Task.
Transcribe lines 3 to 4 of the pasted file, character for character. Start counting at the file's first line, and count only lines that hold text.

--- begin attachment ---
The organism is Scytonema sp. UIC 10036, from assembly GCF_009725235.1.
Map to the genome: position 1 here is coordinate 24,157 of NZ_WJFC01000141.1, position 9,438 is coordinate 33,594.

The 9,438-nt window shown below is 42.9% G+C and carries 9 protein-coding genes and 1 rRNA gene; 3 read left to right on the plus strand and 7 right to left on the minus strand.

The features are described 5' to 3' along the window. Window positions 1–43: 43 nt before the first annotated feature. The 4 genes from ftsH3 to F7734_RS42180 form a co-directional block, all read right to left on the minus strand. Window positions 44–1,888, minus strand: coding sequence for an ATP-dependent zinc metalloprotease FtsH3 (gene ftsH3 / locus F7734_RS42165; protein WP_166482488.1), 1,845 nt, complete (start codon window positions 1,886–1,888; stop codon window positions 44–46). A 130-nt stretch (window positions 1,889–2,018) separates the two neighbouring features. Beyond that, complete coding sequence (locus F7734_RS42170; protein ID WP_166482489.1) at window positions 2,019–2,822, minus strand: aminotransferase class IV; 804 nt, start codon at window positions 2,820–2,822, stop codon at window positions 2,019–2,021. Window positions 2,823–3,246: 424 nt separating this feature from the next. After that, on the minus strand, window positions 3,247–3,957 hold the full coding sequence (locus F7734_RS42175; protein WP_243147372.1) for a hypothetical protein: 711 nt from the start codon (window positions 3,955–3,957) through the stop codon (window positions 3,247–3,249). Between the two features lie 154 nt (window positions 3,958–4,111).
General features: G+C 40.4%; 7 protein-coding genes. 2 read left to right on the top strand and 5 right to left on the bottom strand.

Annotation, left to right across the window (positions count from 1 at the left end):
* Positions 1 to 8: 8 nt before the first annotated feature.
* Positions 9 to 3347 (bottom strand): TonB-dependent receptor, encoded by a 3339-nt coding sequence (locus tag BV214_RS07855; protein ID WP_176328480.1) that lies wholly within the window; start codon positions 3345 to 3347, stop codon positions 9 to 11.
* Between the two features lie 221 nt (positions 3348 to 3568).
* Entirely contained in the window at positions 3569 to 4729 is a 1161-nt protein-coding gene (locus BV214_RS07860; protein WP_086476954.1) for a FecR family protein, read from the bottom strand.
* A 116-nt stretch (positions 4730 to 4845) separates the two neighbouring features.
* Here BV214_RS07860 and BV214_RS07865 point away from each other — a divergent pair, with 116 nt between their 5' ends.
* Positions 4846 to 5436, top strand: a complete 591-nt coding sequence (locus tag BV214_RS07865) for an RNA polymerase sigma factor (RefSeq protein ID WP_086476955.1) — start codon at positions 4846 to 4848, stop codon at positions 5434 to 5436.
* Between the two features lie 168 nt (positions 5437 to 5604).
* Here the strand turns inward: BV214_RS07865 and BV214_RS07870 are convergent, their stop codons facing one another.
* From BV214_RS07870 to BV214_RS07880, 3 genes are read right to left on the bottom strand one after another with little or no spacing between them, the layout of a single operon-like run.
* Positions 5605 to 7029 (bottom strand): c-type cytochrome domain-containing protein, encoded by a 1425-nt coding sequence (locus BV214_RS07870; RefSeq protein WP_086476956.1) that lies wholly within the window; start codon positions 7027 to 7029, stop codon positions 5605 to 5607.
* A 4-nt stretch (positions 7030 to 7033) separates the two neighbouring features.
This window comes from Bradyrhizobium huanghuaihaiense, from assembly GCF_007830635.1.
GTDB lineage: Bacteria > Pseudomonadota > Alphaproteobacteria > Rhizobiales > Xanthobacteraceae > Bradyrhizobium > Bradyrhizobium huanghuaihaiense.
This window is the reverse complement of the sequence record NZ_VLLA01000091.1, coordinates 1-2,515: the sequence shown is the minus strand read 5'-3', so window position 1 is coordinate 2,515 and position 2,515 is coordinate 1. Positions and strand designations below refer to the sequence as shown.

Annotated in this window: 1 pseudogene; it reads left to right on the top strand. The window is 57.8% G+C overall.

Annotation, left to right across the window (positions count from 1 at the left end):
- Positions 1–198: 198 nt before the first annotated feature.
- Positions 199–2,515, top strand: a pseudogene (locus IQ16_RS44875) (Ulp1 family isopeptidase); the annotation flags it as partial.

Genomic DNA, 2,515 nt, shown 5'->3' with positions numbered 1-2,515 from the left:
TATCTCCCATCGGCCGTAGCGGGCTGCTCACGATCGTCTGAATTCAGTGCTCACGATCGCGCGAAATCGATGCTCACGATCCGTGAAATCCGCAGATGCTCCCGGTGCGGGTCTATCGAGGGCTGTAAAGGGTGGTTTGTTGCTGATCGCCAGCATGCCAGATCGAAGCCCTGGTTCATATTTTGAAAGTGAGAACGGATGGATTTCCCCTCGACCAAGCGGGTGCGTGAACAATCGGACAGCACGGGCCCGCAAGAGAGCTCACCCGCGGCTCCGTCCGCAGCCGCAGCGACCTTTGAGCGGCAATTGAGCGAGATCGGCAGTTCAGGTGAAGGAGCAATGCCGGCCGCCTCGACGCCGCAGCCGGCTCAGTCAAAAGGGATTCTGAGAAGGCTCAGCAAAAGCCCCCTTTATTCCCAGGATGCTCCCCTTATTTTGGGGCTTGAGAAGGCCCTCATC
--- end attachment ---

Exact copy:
The 9,438-nt window shown below is 42.9% G+C and carries 9 protein-coding genes and 1 rRNA gene; 3 read left to right on the plus strand and 7 right to left on the minus strand.

The features are described 5' to 3' along the window. Window positions 1–43: 43 nt before the first annotated feature. The 4 genes from ftsH3 to F7734_RS42180 form a co-directional block, all read right to left on the minus strand. Window positions 44–1,888, minus strand: coding sequence for an ATP-dependent zinc metalloprotease FtsH3 (gene ftsH3 / locus F7734_RS42165; protein WP_166482488.1), 1,845 nt, complete (start codon window positions 1,886–1,888; stop codon window positions 44–46). A 130-nt stretch (window positions 1,889–2,018) separates the two neighbouring features. Beyond that, complete coding sequence (locus F7734_RS42170; protein ID WP_166482489.1) at window positions 2,019–2,822, minus strand: aminotransferase class IV; 804 nt, start codon at window positions 2,820–2,822, stop codon at window positions 2,019–2,021. Window positions 2,823–3,246: 424 nt separating this feature from the next. After that, on the minus strand, window positions 3,247–3,957 hold the full coding sequence (locus F7734_RS42175; protein WP_243147372.1) for a hypothetical protein: 711 nt from the start codon (window positions 3,955–3,957) through the stop codon (window positions 3,247–3,249). Between the two features lie 154 nt (window positions 3,958–4,111).